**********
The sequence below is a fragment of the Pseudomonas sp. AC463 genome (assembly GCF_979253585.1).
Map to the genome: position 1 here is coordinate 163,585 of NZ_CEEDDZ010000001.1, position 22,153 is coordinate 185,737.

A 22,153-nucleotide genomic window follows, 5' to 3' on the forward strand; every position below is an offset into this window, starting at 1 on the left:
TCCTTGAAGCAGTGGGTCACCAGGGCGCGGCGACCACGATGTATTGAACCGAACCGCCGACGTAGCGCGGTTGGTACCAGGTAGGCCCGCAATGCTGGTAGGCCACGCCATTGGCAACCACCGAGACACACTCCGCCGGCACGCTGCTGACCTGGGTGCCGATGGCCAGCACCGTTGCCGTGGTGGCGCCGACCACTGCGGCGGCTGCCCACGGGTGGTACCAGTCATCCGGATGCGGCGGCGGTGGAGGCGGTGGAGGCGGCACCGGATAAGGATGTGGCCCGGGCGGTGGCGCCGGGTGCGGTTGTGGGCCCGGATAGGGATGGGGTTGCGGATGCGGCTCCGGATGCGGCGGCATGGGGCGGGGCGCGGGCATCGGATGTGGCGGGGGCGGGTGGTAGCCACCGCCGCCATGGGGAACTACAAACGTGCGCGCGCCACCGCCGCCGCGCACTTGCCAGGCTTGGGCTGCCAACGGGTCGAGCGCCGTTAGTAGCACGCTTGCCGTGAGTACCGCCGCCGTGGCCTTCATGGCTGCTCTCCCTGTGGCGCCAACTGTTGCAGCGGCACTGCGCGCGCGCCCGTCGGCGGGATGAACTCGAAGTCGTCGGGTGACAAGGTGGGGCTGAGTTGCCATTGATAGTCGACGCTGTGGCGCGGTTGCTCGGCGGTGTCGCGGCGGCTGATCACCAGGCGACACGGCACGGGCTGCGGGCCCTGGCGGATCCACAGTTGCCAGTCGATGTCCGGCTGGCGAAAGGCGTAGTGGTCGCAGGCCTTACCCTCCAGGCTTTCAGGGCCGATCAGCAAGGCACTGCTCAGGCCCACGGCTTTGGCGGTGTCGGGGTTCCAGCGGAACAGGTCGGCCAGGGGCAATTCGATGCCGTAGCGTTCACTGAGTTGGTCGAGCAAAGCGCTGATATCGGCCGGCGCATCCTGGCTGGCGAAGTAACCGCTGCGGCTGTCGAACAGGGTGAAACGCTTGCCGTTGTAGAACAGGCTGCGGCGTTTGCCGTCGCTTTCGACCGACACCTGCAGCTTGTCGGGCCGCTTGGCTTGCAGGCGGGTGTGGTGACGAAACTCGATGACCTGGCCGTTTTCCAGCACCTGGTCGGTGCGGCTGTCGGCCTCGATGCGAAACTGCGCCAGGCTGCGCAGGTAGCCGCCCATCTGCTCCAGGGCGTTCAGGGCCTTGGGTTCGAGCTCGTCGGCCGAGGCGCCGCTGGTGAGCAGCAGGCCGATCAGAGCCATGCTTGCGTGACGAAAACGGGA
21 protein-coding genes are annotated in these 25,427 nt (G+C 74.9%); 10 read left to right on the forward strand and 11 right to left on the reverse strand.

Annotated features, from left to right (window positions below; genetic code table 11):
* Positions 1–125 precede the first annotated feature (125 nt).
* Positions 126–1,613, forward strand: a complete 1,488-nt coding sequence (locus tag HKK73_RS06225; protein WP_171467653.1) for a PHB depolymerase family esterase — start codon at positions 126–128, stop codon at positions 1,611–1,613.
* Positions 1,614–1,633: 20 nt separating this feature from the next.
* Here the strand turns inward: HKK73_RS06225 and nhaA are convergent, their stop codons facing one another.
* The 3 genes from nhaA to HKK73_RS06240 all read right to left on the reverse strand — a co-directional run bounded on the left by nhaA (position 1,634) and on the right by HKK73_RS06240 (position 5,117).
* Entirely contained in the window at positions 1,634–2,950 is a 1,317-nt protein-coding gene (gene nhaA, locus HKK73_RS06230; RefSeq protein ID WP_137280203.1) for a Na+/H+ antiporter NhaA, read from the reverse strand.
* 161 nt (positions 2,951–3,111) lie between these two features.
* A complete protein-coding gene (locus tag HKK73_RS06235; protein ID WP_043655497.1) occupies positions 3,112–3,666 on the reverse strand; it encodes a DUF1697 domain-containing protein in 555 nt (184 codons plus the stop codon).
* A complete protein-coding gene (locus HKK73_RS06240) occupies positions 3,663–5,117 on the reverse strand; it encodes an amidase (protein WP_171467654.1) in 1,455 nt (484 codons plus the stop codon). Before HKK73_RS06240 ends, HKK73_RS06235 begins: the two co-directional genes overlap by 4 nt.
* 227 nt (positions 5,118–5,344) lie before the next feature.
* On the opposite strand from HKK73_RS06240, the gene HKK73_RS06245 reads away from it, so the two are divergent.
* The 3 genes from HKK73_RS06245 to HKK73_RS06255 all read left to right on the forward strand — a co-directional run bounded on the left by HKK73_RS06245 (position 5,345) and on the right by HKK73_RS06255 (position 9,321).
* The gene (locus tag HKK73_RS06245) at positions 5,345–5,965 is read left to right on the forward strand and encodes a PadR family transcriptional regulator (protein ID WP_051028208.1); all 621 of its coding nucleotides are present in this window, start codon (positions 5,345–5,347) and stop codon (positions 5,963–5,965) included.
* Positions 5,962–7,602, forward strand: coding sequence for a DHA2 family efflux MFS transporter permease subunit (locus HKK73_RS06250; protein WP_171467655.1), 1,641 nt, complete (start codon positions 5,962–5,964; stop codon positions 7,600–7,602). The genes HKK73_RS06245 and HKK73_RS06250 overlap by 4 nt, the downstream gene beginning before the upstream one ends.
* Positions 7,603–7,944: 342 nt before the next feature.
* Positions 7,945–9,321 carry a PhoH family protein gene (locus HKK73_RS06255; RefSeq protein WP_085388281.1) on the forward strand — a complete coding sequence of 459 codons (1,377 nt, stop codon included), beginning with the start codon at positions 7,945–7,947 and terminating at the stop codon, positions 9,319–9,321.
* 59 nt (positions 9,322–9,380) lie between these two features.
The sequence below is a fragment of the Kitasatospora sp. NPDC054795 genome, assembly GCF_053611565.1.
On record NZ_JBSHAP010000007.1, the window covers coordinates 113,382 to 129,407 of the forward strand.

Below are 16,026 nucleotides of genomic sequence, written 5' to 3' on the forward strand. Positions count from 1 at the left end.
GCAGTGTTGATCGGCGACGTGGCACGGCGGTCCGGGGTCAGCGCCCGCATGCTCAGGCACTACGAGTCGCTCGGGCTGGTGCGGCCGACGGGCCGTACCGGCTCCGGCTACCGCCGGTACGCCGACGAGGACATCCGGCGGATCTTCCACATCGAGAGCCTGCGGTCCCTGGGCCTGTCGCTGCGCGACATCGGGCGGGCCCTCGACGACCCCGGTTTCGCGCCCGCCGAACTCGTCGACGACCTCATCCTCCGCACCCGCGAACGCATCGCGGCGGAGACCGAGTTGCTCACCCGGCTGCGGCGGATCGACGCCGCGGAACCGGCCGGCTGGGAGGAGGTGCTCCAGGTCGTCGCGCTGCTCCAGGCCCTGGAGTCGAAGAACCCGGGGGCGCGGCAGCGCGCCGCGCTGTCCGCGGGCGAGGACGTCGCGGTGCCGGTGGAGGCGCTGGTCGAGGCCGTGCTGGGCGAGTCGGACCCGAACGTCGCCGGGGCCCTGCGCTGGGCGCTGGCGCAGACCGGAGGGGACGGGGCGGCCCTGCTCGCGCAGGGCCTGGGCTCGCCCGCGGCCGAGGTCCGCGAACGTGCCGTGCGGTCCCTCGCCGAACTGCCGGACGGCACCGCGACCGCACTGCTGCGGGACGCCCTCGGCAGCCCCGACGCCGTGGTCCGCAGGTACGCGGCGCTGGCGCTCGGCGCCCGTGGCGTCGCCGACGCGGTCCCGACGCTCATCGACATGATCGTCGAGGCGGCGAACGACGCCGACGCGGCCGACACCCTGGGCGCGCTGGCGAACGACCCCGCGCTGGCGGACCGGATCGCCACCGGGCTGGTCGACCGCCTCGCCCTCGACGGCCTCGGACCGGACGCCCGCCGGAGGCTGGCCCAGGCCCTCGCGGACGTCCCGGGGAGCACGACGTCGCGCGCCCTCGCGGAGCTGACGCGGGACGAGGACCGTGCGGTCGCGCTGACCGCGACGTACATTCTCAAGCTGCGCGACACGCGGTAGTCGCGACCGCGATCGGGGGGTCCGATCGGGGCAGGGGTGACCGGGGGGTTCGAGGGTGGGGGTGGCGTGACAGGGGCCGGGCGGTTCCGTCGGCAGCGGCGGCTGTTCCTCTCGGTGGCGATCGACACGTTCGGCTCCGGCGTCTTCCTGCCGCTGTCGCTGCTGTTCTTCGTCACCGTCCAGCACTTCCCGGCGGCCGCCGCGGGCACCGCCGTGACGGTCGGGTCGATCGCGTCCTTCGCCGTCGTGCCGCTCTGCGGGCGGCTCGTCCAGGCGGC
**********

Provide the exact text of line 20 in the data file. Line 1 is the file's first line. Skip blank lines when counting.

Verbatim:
* Positions 5,962–7,602, forward strand: coding sequence for a DHA2 family efflux MFS transporter permease subunit (locus HKK73_RS06250; protein WP_171467655.1), 1,641 nt, complete (start codon positions 5,962–5,964; stop codon positions 7,600–7,602). The genes HKK73_RS06245 and HKK73_RS06250 overlap by 4 nt, the downstream gene beginning before the upstream one ends.